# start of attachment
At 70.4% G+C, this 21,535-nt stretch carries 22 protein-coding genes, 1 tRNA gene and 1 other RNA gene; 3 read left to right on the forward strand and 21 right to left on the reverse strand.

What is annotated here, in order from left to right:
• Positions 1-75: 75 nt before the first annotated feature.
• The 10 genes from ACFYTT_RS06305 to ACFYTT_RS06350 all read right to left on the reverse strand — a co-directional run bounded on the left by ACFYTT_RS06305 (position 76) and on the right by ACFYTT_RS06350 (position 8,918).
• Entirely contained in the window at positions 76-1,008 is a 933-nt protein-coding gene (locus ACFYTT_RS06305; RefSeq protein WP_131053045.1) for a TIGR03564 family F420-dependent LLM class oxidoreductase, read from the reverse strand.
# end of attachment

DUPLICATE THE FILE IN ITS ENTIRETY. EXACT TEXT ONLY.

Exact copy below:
At 70.4% G+C, this 21,535-nt stretch carries 22 protein-coding genes, 1 tRNA gene and 1 other RNA gene; 3 read left to right on the forward strand and 21 right to left on the reverse strand.

What is annotated here, in order from left to right:
• Positions 1-75: 75 nt before the first annotated feature.
• The 10 genes from ACFYTT_RS06305 to ACFYTT_RS06350 all read right to left on the reverse strand — a co-directional run bounded on the left by ACFYTT_RS06305 (position 76) and on the right by ACFYTT_RS06350 (position 8,918).
• Entirely contained in the window at positions 76-1,008 is a 933-nt protein-coding gene (locus ACFYTT_RS06305; RefSeq protein WP_131053045.1) for a TIGR03564 family F420-dependent LLM class oxidoreductase, read from the reverse strand.